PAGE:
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Connection in Isolation

Like many of you, I’ve been reading a lot about Covid-19 – somewhat obsessively I admit. This is a difficult time, and I wish you all well. Here are some thoughts about how we can move through this time without increasing fear and anxiety.

In a conversation with a friend recently, the following question arose: “What would Babaji say?” What advice would he be giving? Babaji was always very practical, so I think he’d tell us to follow the advice given by the doctors, first making sure our sources are reliable, and he would also say, “Do your sadhana.” Regular sadhana (regular – that is, daily – spiritual practice) applies, no matter what the circumstances. 

Regular sadhana includes a variety of practices, one of them being daily meditation. The purpose of meditation is to still the mind. We may not be able to control external realities, but we can learn to control our minds, albeit slowly, over time. An uncontrolled mind is a victim’s mind, fearful of what might happen. Fear is a natural response in the face of unexpected change. It can show up in many forms, but it comes down to, “ Am I going to be okay?”  Fear of death is the bottom line. 

Daily meditation is not an instant fix; it will not immediately put an end to your fear, but little by little, if you sit every morning, even for 15 minutes, it will slowly erode your anxiety. Even if there’s but a moment of peace, it makes a difference. 

Sitting in silence will not go to waste; some day you will reap the harvest of peace.

If you work on yoga, yoga will work on you.

What else can you do? There are lots of helpful  guidelines and recommendations being floated around in the news and on social media; let’s take a look at some of these suggestions through the lens of yoga. 

Sadhana is not only asana, pranayama, and meditation. Sadhana includes developing positive qualities, building right character, closeness with your family, friends, and society.

The first of yoga’s ethical guidelines is ahimsa, or non-harming. Self-isolation or self-quarantine  is a practical application of that principle. 

Staying home is an act of care for others. It protects you and others at the same time, and it is especially supportive of those who are vulnerable, such as older people or anyone who has a weakened immune system or an underlying health condition. Staying home, if you can do it, is the kindest thing you can do.  If you are in the vulnerable category, you provide others with the opportunity to practice selfless service, to care for you (from a distance).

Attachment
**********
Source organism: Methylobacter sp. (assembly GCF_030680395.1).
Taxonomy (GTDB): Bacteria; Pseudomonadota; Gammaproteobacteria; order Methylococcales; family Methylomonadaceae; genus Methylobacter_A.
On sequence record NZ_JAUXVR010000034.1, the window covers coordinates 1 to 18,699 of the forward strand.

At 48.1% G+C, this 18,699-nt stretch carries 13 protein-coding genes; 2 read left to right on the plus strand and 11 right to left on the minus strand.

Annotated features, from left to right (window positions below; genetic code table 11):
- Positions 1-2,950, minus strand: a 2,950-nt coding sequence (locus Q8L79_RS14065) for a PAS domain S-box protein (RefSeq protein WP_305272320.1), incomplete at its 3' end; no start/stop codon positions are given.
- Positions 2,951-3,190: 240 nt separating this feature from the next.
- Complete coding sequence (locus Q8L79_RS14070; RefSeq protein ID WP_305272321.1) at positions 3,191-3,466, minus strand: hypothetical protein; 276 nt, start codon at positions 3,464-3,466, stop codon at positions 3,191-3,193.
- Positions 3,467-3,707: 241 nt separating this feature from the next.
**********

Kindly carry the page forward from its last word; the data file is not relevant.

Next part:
Staying home helps control the spread of the virus, but it can also lead to loneliness. Here again the practice of ahimsa supports us. Technology in this instance can be a boon. You probably know many people who live on their own and can’t get out. This is a perfect time to call them and let them know you’re thinking of them and that they matter to you. Platforms like FaceTime, skype or zoom can bring you into each other’s lives, not quite as intimately as face-to-face, but the next best thing.

There are many practical ways you can help without going into someone’s house: you can drop off groceries, leave a treat or a card on someone’s doorstep, help with gardening, sit outside someone’s window and sing or play music. We all need connection, to know that we matter to someone. Giving to others also happens to be the best medicine for overcoming your own sense of isolation. 

It’s springtime, nature is  flourishing, and being outdoors is very healing. Go for a walk or a bike ride on your own, or maybe your dog. Let the beauty of nature fill your being, and breathe in the fresh air. Enjoy this time by yourself. 

The Bhagavad Gita outlines the duties of a human being.
This is what we can do:

  1. Duties toward yourself includes taking care of your health by eating well, getting enough sleep and exercise. It also includes keeping your mind peaceful.
  2. Duties toward your family means being a support to your family, providing food and shelter, teaching children, and caring for your parents.
  3. Duties toward the community is an extension of the care for your family, extending care and kindness, and helping where you can. Allow the peace you develop to extend outward.
  4. Duties toward one’s country expands the circle even further. It includes being prepared to help during difficult times, such as the situation we find ourselves in now. Some people are on the front lines, treating people in hospital; the rest of us can support them by following the health guidelines – washing hands, maintaining physical distance (but not emotional distance) from each other, staying home. 
  5. Duties toward the earth means loving and caring for nature, protecting soil, water, plant and animal life. Nature supports all life; our job is to protect nature.

We are interdependent beings; we all need each other. Let’s help each other in any way we can.

May we be filled with loving kindness,
May we be well,
May we be peaceful and at ease,
May we be happy. 

Contributed by Sharada
Quotes in italics are from writings by Baba Hari Dass

Sharada Filkow, a student of classical ashtanga yoga since the early 70s, is one of the founding members of the Salt Spring Centre of Yoga, where she has lived for many years, serving as a karma yogi, teacher and mentor.